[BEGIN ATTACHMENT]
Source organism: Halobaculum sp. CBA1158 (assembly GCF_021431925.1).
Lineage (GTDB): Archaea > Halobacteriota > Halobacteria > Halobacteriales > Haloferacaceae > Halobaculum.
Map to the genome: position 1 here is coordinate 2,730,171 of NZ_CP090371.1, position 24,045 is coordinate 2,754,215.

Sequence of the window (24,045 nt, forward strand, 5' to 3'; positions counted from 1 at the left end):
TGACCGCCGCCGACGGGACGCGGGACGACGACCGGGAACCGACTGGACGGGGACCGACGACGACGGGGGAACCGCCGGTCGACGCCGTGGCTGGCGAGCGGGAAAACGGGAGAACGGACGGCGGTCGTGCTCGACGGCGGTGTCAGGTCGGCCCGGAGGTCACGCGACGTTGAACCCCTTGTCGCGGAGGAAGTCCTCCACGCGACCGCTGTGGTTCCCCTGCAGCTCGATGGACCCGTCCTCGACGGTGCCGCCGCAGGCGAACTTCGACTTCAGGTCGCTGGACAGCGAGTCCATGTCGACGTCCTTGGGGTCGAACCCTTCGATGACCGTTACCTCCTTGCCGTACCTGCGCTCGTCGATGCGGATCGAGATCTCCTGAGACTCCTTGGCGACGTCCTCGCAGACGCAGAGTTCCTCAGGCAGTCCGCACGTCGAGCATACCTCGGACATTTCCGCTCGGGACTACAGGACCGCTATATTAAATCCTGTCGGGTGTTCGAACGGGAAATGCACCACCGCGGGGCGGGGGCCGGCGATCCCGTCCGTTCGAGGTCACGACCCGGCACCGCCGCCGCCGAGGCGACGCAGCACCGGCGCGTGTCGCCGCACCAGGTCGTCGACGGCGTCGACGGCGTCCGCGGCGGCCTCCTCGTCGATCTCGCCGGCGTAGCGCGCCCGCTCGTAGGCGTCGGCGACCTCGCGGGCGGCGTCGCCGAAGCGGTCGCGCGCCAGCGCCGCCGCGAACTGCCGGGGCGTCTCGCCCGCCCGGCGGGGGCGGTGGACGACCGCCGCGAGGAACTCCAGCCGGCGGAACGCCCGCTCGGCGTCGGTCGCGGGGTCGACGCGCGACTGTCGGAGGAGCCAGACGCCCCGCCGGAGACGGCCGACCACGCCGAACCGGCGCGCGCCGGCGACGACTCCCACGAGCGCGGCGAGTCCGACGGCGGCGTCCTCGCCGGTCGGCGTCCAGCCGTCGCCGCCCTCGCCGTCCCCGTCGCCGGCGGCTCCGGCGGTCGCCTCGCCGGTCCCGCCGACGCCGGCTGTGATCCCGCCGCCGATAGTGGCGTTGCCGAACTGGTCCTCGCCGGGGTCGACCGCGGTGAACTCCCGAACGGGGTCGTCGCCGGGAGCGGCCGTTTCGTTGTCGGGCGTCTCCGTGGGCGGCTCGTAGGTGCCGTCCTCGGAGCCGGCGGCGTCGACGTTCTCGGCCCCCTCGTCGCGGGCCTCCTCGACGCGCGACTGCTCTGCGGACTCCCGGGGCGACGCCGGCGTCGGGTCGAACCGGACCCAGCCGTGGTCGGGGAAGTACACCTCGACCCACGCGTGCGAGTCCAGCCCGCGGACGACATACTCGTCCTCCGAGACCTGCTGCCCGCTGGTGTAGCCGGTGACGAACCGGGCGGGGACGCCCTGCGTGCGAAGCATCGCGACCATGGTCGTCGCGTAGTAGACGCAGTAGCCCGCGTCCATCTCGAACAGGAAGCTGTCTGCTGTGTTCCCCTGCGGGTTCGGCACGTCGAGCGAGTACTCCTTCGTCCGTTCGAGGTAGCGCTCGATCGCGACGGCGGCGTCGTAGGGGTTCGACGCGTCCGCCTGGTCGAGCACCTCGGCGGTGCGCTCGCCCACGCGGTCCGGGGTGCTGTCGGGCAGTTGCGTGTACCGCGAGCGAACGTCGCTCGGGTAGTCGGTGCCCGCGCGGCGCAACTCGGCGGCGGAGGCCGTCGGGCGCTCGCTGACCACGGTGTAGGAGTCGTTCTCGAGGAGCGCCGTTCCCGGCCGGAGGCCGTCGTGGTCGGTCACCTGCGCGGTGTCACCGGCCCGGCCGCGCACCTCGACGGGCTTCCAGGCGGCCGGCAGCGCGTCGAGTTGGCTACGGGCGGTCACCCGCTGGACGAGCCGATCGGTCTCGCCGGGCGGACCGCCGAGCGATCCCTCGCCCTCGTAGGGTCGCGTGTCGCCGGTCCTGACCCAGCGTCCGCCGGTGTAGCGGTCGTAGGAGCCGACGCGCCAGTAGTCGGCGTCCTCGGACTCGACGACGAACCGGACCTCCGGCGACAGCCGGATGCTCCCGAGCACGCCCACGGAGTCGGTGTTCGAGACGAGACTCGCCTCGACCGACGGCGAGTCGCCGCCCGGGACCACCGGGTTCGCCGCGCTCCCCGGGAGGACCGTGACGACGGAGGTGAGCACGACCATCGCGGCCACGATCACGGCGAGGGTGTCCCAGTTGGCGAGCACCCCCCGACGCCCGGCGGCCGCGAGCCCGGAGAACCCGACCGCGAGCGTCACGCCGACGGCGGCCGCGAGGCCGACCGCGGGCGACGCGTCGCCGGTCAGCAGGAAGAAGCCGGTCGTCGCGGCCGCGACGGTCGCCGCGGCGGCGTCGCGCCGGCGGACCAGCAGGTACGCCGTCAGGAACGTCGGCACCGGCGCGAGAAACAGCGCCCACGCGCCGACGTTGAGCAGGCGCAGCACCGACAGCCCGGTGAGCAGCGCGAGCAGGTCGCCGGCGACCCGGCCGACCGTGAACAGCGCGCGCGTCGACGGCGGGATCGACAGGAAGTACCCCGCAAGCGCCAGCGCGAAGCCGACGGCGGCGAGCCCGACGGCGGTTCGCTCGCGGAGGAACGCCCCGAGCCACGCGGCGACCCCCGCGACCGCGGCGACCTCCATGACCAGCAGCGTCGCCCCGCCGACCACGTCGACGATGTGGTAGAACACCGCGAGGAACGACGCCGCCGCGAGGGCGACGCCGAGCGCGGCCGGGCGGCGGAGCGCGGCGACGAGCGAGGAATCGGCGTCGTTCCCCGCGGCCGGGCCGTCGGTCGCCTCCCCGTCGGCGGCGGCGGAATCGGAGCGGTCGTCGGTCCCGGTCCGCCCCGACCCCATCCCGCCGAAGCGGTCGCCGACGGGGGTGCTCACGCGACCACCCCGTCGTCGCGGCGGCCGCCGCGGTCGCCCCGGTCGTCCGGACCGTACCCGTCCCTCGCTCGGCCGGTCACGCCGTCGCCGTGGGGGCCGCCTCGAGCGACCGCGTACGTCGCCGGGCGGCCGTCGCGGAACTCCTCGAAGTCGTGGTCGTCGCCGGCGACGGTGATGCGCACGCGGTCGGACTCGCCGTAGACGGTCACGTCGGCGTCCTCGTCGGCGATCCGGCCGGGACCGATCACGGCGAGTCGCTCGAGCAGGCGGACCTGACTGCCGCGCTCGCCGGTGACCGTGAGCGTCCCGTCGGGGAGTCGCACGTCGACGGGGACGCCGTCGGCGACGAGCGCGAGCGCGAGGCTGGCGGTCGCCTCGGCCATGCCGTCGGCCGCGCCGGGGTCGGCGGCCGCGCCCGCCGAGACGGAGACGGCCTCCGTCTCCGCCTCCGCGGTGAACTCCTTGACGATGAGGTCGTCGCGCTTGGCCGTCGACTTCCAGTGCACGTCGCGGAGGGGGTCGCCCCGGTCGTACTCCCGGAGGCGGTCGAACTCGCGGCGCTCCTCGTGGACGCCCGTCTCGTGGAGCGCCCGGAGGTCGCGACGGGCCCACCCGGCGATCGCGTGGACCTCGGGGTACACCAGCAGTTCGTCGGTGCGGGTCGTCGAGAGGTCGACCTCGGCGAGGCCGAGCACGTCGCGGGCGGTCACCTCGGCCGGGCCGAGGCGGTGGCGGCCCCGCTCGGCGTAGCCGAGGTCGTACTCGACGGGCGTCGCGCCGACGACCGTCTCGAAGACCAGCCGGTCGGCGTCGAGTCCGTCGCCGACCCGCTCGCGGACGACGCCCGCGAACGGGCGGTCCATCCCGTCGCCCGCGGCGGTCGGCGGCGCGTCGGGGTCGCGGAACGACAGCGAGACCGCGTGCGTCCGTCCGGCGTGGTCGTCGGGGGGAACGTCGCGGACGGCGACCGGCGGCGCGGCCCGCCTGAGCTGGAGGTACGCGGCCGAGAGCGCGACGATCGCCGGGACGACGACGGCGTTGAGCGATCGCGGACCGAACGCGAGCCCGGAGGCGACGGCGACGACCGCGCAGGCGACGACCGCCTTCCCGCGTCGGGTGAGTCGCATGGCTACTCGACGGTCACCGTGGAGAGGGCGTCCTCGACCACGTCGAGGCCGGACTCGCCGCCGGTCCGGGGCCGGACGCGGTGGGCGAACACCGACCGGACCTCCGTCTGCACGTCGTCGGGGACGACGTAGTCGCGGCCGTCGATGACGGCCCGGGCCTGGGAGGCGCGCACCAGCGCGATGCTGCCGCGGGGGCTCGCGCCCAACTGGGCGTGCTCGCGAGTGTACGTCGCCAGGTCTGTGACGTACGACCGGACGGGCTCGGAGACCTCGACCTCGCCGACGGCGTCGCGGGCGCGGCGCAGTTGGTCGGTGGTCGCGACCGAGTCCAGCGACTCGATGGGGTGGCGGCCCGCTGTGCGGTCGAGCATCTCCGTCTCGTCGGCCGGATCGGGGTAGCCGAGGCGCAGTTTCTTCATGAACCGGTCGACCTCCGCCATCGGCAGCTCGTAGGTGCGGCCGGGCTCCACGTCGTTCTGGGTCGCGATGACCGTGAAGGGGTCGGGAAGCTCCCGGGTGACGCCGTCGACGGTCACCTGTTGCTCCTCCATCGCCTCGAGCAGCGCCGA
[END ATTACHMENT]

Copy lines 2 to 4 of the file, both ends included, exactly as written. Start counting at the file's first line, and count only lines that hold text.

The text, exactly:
Lineage (GTDB): Archaea > Halobacteriota > Halobacteria > Halobacteriales > Haloferacaceae > Halobaculum.
Map to the genome: position 1 here is coordinate 2,730,171 of NZ_CP090371.1, position 24,045 is coordinate 2,754,215.

Sequence of the window (24,045 nt, forward strand, 5' to 3'; positions counted from 1 at the left end):